Luckily I love moving my body, I crave adventures, and I am really into sports. So in that sense it’s really easy to stay fit when I am doing the things I love. But it is a little harder to motivate myself when I am in the groove of editing and sitting and being lazy feels really good. But I never look at it like I have to exercise today cause I feel fat, or I need to get my body in shape, or get the body I want, for some reason that’s never motivated me. What motivates me is knowing how I feel when I am moving my body, I do it to stay sane, to get out of my head, to get inspired, to get into the present moment, to interact with the environment around me, and to feel happy, all of those things really motivate me. When I am not doing the fun adventurous stuff I love like climbing, snowboarding, hiking, I love to bike, swim, and do yoga. Biking is probably my favorite and it’s an awesome way to explore a town. I really think it’s about the headspace you are creating for why you are staying fit. It’s to keep my head and heart fit, and the body sort of just follows suit when my head and heart are in the right place.


2.   What do you think about vegetarian/vegan/raw food diets? Do you follow any of them?

I tried the vegetarian thing for 8 months a few years ago, and it was great, I really got to discover food in a new way. I realized though that I really love meat and so does my body, in moderation. When I do eat meat I try to make sure it’s responsibly fed and cared for, and try to keep the portions smaller than my iPhone. I also discovered a year and a half ago that I am gluten intolerant, like severely intolerant. So that changed my diet for sure and I got to explore so many news foods because my old go-to’s were basically plates of gluten ha. Now I have incorporated a lot more raw fruits and veggies because I know you get more nutrients from them that way, un-processed foods, and more fish and meat.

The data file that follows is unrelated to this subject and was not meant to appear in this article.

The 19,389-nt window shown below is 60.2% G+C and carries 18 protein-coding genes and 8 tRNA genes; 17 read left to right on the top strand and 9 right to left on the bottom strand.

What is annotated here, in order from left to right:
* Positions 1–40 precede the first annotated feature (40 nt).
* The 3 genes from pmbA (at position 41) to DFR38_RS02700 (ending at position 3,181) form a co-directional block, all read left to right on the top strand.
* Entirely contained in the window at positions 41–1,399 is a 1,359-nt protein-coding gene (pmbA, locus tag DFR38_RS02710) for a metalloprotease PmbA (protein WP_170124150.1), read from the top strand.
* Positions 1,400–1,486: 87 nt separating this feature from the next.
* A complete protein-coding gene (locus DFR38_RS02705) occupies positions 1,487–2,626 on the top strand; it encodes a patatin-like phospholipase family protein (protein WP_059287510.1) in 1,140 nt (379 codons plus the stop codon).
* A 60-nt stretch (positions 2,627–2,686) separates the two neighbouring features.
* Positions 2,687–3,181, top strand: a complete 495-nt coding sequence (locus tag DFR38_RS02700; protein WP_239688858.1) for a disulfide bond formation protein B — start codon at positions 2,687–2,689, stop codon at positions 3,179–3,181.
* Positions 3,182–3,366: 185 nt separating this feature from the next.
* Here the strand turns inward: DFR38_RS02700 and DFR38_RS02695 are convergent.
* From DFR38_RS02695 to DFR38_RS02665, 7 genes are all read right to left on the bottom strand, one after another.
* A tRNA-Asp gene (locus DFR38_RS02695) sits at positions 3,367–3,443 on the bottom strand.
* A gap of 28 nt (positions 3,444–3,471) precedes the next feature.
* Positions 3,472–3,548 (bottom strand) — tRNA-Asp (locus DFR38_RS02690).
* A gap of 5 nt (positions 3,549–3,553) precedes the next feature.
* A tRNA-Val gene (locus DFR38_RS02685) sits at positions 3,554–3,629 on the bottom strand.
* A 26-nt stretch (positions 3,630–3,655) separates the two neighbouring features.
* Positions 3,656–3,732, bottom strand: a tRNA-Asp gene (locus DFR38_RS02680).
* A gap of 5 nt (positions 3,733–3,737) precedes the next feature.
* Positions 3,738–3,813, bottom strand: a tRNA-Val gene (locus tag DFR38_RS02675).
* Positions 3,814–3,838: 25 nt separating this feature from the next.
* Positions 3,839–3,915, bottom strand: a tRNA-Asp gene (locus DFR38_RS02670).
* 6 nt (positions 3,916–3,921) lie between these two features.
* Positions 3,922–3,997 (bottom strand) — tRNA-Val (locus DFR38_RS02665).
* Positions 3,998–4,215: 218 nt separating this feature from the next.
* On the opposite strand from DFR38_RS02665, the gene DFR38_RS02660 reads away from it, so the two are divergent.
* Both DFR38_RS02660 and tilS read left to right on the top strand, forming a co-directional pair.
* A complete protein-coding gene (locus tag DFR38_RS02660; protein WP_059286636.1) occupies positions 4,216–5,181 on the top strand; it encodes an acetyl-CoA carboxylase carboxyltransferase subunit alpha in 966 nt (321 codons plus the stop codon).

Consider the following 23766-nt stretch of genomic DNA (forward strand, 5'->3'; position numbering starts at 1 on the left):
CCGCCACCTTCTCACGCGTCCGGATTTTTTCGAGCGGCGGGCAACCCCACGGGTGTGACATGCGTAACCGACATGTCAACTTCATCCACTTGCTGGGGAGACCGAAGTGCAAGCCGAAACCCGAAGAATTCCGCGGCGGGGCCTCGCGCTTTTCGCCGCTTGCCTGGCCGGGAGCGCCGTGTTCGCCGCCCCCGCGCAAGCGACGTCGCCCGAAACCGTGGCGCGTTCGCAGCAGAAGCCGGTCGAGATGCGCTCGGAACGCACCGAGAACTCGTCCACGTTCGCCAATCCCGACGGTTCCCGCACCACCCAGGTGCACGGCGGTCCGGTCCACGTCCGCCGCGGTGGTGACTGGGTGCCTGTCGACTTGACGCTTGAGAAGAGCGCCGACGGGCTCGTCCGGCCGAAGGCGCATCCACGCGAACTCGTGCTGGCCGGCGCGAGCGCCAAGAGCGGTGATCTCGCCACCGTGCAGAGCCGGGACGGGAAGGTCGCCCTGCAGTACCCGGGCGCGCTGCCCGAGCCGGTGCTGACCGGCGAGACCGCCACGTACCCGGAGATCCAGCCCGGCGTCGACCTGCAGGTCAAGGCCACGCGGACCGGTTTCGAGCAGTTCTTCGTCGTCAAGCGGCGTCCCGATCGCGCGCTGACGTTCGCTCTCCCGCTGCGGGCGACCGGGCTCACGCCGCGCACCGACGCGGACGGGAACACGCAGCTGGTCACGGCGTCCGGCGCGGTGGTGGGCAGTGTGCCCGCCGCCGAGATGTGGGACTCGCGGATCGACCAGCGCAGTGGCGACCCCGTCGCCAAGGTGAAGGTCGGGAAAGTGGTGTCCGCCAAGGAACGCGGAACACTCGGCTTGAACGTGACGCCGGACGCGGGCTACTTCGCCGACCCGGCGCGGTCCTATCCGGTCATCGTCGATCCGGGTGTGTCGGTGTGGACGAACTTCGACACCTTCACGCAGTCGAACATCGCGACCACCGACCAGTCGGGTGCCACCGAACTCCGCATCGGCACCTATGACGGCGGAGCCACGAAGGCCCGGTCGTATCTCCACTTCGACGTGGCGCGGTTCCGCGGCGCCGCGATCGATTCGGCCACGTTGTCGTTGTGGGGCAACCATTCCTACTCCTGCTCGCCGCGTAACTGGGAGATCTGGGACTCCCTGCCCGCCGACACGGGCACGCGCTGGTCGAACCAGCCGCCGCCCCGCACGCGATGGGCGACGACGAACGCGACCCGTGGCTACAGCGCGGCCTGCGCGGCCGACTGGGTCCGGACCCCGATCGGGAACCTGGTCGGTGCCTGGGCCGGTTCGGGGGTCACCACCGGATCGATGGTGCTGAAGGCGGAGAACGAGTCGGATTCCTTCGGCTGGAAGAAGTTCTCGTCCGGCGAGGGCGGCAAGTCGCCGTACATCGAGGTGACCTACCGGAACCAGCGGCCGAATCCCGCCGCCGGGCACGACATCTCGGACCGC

I think there are a ton of benefits to being a vegetarian, vegan, or following a raw diet. But when it comes down to it I think everyone’s body is different and no one way works for everyone. I think everyone needs to listen to the needs of their own body and try to nourish it in the best way for them, not necessarily following a strict regime and that is what I try to do and sometimes that means no meat, sometimes it means raw, sometimes it means I need a big bowl of ice cream. I just try to listen and love my body.


3. What sports do you practice on the road?


What sports don’t I practice would be easier. I started sports when I was young. I was into gymnastics at age 3 and then a select soccer team by the time I was 6. I will join in on anything when sports are involved. I usually seek out climbing, board sports of any kind (snowboarding, surfing, longboarding, wakeboarding), biking, swimming, yoga, and dancing. But I will join in on Frisbee, beach volleyball, a pick up game of soccer. To be honest I am usually on the road because I am going somewhere to do some sport of sport.




4. Do you think mental or spiritual side is also important when staying fit? Is meditation close to you?


100% yes. I think it takes huge mental stamina to be traveling and still make time for a workout. But like I said I do it for the mental benefits but sometimes the internal debate I have with myself to just change to go workout is exhausting in and of itself haha. Meditation has been huge for me in that department. When I meditate I shut up my head and get to hear my body, I also find myself meditation when I am moving my body whether it’s yoga or a bike ride a mantra will usually pop up and carry me through the tougher movements. Meditation has been a game-changer for me. I used to be really weak mentally, sort of beating myself up with negative talk in the middle of a workout. Meditation not only taught me to quiet that nagging lying voice and gave me strength to tell myself something new over and over again until it sticks. So it’s sort of re-wired my brain for positivity and strength.

5. Your top 3 tips for other travelers to stay fit when traveling?


My number 1 tip is always to find ways to move your body that you absolutely love. Whether it’s swimming, biking, yoga, or dance make sure you love it. When you love it you look forward to doing it and working out isn’t a drag.